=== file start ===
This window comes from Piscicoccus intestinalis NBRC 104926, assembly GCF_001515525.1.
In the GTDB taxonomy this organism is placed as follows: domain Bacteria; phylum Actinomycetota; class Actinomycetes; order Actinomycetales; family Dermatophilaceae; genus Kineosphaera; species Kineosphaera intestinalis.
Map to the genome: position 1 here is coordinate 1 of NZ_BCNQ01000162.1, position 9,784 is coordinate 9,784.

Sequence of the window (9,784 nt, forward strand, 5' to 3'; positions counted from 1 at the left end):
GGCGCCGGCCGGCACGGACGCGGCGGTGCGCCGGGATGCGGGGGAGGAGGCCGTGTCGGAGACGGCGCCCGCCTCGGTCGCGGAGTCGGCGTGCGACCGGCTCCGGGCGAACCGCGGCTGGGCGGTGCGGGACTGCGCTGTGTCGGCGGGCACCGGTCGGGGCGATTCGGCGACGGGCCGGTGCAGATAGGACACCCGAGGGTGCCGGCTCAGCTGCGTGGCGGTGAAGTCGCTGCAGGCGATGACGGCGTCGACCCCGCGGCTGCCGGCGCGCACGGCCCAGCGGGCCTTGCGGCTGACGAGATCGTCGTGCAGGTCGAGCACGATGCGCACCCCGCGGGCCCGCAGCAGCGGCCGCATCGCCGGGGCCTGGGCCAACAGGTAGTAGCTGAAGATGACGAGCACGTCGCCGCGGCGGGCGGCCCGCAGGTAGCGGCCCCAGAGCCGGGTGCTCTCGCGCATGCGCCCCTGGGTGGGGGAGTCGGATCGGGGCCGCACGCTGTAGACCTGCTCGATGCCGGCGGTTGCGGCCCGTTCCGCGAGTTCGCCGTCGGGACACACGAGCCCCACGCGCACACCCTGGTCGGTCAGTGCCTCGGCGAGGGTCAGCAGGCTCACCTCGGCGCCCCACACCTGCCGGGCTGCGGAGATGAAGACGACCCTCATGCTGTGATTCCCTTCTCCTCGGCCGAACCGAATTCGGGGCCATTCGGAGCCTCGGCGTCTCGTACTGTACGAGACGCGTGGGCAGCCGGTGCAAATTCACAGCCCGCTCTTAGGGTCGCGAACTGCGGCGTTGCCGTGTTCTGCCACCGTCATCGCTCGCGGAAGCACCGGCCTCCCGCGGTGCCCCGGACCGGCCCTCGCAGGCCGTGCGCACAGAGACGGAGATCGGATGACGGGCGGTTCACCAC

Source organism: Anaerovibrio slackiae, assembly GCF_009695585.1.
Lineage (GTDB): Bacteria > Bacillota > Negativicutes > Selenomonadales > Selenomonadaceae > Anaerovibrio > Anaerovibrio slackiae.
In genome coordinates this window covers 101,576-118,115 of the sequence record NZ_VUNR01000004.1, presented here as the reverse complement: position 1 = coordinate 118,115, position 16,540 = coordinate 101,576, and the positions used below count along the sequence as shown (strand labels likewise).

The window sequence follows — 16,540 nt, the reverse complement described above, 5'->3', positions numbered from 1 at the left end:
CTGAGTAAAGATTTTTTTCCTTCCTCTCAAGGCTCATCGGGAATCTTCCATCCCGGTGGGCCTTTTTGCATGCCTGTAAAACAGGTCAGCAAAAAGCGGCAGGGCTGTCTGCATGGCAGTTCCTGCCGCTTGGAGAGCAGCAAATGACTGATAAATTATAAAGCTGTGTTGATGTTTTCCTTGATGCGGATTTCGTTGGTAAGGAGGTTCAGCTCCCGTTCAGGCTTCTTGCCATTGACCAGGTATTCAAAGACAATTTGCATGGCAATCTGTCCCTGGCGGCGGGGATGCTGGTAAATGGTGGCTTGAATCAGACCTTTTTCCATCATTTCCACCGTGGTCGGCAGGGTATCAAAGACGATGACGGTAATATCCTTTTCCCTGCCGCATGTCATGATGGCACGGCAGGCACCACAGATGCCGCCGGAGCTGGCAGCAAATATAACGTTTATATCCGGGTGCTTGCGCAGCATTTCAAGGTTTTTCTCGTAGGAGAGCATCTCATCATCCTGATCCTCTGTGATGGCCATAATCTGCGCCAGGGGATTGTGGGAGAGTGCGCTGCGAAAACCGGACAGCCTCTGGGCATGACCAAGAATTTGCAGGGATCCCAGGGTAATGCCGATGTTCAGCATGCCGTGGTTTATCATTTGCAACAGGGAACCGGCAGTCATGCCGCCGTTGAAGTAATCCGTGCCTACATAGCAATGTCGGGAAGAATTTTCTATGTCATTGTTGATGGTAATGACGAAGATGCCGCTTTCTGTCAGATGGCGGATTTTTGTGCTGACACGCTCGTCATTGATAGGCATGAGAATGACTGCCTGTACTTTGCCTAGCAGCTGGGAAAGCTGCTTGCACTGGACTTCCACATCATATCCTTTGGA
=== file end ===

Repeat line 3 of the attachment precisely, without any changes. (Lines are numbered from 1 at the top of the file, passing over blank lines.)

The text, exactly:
Map to the genome: position 1 here is coordinate 1 of NZ_BCNQ01000162.1, position 9,784 is coordinate 9,784.